At-Home Learning Activities for Babies
Times of uncertainty like these disrupt the schedule you’re trying to establish for your baby, and that can cause some anxiety. But times when you rely on each other for support and form stronger bonds as a family can also be rewarding experiences. We’re here to help you keep them in the learning mode with educational fun play that makes for great quality time together.
Physical development and wellness
Slowly move it in their line of sight. Watch as your baby follows the rattle with their eyes. Shake the rattle and see how they respond. Give your baby the rattle and ask them to interact. “Can you shake the rattle? You are really shaking the rattle!” With an older baby, try hiding the rattle behind another toy and shaking it. Again, ask them to interact, “Do you hear the rattle? Where is it? Can you find the rattle?”
Screw on the lid, then wrap masking tape around the lid a few times to secure. With your baby lying, sitting, or standing, hold the bottle just beyond his or her reach. Encourage your baby to reach for the bottle. When they reach for the bottle, celebrate and show them how the objects inside move when the bottle is moved.
Show them how to stack the blocks. “Let’s try stacking these blocks. To stack blocks, we put them on top of each other, like this.” When the block stack is two or more blocks high, invite your baby to knock it over. With this activity, it’s hard to tell if the party is more in the excitement of stacking, or in the thrill of knocking down!
Language and literacy
Mimic the sound the animal makes and see if your baby tries to imitate it. “What is this animal on the cover of the book? This book is about a kitty. Where is the kitty in the book? What do kitties say? Kitties say, ‘meow, meow!’”
Find a comfy spot to sit near them on the floor. Place toys within reach. When your baby chooses a toy, have a conversation about it. “What toy do you have? You have the blue car. I have a little person. Will my little person fit in your car? Let’s see.” Rich language experiences like this help expand the number of words your baby gets to hear in a day, and that really gets those language neurons firing!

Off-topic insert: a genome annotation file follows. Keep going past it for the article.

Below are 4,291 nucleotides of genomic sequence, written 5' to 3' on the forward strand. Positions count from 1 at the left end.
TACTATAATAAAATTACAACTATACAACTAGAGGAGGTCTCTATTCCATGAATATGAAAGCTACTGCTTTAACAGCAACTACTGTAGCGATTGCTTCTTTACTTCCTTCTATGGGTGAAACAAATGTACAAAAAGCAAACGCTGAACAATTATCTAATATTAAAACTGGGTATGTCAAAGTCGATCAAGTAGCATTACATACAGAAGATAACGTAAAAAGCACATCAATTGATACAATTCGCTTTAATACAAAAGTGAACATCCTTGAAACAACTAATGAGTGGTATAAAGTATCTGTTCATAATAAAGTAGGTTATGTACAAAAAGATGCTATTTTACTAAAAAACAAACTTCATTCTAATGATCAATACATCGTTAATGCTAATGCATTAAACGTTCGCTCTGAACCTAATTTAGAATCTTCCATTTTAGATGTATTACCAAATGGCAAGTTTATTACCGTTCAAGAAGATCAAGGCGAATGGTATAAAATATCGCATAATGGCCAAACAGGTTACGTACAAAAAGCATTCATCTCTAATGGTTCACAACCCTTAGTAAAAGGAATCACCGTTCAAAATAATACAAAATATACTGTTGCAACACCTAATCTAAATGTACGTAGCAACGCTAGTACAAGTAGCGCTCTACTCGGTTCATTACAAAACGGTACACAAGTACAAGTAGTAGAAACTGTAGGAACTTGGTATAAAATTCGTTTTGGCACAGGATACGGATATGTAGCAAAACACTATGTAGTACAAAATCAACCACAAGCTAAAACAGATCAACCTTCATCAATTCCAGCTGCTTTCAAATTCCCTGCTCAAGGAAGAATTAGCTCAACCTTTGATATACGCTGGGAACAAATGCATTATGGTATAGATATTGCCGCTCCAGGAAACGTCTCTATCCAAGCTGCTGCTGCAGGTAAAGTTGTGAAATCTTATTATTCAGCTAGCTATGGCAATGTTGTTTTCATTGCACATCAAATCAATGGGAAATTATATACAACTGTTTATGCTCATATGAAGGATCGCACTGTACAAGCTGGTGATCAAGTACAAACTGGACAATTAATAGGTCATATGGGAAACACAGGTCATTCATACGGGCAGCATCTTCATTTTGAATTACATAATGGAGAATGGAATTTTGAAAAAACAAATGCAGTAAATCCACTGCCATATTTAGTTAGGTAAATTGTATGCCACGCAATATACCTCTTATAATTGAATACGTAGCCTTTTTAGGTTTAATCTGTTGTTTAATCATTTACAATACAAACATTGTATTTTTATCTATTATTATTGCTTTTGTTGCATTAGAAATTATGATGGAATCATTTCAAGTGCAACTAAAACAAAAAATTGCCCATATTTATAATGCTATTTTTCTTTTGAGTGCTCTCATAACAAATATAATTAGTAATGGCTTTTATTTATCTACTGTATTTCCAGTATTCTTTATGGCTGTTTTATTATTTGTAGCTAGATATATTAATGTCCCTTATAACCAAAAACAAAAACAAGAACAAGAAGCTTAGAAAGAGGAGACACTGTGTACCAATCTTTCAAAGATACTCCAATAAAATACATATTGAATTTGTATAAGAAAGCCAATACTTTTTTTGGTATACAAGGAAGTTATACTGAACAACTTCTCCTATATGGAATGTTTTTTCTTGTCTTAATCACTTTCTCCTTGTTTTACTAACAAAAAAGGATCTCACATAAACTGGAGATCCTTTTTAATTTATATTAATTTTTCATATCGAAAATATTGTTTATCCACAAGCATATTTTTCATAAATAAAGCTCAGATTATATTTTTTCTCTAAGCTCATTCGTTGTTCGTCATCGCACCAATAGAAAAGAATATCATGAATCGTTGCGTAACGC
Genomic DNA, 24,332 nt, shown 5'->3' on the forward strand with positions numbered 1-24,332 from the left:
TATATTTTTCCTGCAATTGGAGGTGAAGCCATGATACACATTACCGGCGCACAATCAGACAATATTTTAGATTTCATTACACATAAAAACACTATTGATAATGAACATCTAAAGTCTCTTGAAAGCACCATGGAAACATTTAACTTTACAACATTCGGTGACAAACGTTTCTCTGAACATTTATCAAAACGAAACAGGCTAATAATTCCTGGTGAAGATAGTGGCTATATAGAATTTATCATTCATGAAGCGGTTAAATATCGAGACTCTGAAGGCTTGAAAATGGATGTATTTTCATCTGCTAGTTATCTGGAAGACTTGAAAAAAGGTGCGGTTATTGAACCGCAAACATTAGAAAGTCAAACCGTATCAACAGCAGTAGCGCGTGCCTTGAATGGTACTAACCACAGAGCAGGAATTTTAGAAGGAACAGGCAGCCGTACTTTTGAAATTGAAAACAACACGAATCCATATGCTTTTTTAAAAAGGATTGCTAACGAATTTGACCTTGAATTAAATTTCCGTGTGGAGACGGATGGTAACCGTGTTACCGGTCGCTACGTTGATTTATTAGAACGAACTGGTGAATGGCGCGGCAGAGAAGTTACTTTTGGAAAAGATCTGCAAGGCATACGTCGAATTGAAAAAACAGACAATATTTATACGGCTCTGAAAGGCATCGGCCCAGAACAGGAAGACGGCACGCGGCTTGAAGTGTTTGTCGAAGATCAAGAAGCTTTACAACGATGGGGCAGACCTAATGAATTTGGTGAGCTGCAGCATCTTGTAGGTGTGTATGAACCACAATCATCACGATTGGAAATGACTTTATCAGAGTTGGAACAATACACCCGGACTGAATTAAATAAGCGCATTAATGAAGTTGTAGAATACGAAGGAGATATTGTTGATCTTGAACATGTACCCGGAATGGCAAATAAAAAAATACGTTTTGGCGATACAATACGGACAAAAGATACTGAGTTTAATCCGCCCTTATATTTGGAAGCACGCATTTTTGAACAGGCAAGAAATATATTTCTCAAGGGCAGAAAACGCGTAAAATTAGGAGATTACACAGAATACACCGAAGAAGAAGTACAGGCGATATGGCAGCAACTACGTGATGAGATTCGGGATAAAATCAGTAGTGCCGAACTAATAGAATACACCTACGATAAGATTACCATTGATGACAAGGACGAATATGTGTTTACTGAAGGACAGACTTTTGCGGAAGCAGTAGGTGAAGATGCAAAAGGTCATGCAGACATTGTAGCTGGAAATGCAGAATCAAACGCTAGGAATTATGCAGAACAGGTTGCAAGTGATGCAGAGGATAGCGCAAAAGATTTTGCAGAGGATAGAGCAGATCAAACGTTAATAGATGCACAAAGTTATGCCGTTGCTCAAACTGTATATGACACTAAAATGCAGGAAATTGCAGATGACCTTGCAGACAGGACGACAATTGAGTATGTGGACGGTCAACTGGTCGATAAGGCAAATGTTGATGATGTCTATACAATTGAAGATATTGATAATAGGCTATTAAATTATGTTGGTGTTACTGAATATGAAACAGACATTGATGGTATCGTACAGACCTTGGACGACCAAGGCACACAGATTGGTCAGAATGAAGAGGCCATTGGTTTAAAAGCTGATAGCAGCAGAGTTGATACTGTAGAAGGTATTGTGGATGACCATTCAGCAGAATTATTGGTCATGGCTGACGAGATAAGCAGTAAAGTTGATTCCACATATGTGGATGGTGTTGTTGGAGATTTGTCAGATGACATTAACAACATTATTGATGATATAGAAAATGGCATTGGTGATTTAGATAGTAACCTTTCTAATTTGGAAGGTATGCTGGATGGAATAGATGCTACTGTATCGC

Social and emotional
Make a game out of it by putting the animal back in again and having them take it out again. “Can you take the animal out of the container? Can you put it back in?” Show your baby how to take the animal out of the container and put it back in, if needed. This activity sets the stage for completing more challenging tasks later on.
Say, for example, “We are putting your pants on, so your legs stay warm. Would you like to help?” Continue dressing your baby, talking with them about different clothing items.
Memory and focus
Invite your baby to reach into the water and explore the toys. “How can you make the animals (or toys) swim?” This activity works with sand, too!
Try imitating those sounds with them. “Listen. What is making that sound? It’s a bird! Do you see the bird in the tree?”
Help your baby explore items from around the house that are soft, smooth, and scratchy, such as a blanket, table top, and sandpaper. “This is your blanket. How does it feel in your hands? Your blanket is soft.”
Play a game of copycat by performing actions such as clapping hands, making faces, or making sounds. While you play, talk with your baby about the game. “I am clapping my hands and you are clapping your hands. I see you are patting your legs, now I am patting mine!”
Give your baby a rattle or other noisemaking toy to shake and move while you sing. “Let’s sing a song about animals. You can shake your rattle and move your body while we sing.”
Show your child the colors and patterns and talk about their characteristics while you explore. “You are holding a piece of fabric that has black and white stripes. What does it feel like?”